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randeis Hillel Day School offers an engaging, integrated and rigorous curriculum that includes a strong foundation in core academic disciplines: English - with an emphasis on writing, reading and public speaking - Hebrew, Spanish (in Middle School) mathematics, science, social studies and Judaic studies.

In addition, art, athletics, drama, music, technology and outdoor education are important components to enhance the development of our students’ hearts, minds and souls. Developing social and emotional skills are an important part of our program as well and play an important part in our school culture.

BHDS has an overall student-teacher ratio of 9:1; our low student to teacher ratio enables each child to reach his or her full potential. Our instructional philosophy reflects standards developed by the State of California, national teachers’ organizations and our own faculty. Brandeis Hillel’s faculty follow the best practices set by experience, a collaborative approach and the most recent findings in educational research.

Academic News

  • Middle Schoolers Memorize Digits in Honor of Pi Day

    Posted March 17, 2015

    To celebrate Pi Day, middle school math teacher Lee Tempkin challenged the middle schoolers to memorize as many digits of pi as they could. Sixth, seventh, and eighth graders competed against one another and class champions were named. On Monday, the first, second, and third place finishers in each class went head to head. Memorizing pi teaches the importance of perserverance and effort; it also helps teach students about chunking, a strategy for learning random sequences of things. Sixth grader Zev S. was crowned the champion (he successfully recited 91 digits of pi!), sixth grader Cali K. took second place, and eighth grader Sophie Y. rounded out the top 3. Following the competition, all middle schoolers enjoyed pies that were brought in to celebrate the day.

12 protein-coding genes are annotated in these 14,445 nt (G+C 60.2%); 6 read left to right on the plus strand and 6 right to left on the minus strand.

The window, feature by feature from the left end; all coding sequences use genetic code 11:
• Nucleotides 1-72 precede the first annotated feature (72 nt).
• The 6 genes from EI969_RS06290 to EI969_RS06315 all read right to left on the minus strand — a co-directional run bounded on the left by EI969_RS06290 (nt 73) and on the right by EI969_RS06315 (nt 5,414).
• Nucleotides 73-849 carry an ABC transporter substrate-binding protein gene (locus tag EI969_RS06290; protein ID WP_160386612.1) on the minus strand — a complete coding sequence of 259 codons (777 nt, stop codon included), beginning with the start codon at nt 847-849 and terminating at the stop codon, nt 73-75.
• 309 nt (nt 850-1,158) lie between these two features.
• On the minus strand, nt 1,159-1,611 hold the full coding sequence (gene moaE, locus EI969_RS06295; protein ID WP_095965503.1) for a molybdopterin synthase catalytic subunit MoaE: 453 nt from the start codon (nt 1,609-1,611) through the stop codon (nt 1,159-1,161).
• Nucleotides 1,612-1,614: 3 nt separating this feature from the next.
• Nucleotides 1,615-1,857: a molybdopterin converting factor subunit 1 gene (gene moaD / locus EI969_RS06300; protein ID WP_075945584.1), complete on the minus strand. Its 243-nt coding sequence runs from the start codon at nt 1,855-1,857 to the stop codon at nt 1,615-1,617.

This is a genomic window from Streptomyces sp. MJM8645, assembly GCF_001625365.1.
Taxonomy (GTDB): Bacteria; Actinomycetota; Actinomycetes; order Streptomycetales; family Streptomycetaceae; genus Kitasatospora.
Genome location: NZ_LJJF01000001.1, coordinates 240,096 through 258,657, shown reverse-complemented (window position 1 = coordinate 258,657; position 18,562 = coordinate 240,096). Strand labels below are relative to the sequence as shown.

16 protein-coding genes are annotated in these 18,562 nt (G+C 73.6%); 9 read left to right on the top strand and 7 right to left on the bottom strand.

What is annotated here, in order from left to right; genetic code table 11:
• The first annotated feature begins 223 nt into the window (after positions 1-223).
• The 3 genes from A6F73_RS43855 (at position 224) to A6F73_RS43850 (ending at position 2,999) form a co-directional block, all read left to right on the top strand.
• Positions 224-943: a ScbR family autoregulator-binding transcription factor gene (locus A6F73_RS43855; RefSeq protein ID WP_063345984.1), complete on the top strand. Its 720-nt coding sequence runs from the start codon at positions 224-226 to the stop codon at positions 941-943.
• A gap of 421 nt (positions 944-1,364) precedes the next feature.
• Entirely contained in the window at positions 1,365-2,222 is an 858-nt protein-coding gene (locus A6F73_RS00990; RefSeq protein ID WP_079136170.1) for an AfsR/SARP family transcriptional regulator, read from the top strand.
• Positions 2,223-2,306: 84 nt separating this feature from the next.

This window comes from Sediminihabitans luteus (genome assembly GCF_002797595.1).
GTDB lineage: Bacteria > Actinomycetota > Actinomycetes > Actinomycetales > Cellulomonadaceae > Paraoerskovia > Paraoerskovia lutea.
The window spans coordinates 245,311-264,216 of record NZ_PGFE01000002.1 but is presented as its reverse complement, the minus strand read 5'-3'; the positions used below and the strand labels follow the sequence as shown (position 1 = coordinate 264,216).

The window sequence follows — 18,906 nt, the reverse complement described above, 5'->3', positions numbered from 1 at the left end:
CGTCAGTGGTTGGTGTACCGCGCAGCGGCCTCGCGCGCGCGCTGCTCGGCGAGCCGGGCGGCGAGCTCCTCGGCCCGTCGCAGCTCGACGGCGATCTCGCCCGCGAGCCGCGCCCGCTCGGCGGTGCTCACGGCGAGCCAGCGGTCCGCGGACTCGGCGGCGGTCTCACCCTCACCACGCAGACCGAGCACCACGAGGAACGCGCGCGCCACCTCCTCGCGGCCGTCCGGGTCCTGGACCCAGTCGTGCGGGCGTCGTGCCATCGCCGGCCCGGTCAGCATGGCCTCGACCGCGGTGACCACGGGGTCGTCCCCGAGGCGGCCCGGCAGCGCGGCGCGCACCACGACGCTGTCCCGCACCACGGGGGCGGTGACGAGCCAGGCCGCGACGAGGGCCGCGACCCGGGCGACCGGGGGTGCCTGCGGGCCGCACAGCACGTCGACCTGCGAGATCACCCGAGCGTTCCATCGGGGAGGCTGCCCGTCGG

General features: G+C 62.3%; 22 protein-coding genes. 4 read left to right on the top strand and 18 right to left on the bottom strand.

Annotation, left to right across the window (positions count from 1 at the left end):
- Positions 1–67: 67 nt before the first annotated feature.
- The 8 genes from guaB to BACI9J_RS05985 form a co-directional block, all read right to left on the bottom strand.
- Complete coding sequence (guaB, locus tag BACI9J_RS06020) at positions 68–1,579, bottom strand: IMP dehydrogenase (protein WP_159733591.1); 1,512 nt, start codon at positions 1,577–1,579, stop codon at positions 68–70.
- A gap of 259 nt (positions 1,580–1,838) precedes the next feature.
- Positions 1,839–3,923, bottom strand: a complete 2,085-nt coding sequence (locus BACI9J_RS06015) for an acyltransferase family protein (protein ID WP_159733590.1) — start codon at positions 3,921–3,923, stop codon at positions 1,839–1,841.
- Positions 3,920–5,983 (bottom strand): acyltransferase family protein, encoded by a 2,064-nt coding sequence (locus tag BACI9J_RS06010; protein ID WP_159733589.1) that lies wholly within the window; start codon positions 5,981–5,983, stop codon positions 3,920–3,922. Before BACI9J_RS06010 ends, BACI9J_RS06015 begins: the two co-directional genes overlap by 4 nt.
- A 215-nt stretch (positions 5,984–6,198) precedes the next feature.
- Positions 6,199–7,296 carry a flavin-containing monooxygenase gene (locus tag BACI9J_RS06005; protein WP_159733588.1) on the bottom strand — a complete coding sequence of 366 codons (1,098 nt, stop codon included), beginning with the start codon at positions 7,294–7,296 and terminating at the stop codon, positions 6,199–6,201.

"I love the idea that sixth graders can beat eighth graders, and middle school students can beat adults. [With a challenge like this] age is not a significant quality to have in any way; anyone can compete," says Mr. Tempkin. MORE PHOTOS

  • Second Graders Journey Back to Medieval Times

    Posted February 24, 2015

    As part of their cultural and historical study of Medieval times and castles, second graders were treated to a special guest on Tuesday! Chainmail expert (and cousin to teacher Ruth Rosenthal) Harry Miller visited the second grade and began by explaining how chainmail—a type of armor consisting of small metal rings linked together in a pattern to form a mesh—was made and used during Medieval times. He then discussed the various uses in the 21st century: in The Lord of the Rings trilogy, in the game Minecraft, and how even deep sea divers use chainmail to protect against sharks. It was then the second graders' turn to make chainmail; using pliers and aluminum rings, they followed step by step instructions and created their own...MORE PHOTOS

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  • Fifth Graders Become Environmental Journalists, Present Ocean Research

    Posted February 24, 2015

    Over the past few months, fifth grade students have become environmental journalists, researching and investigating the ocean: the landscape, its place in the water cycle, its variety of zones, its current movement, its contribution to our atmosphere, and its rich diversity of creatures. This study has taken our students to the Marin Science Institute, California Academy of Sciences, and the Sausalito Bay Model. Last week, the fifth graders became the teachers, educating the lower school and parents about issues and problems plaguing the ocean. Working in pairs, students created trifold posters explaining the issues, what is being done in the world to help the issue, and what they can do to help. New this year... MORE PHOTOS

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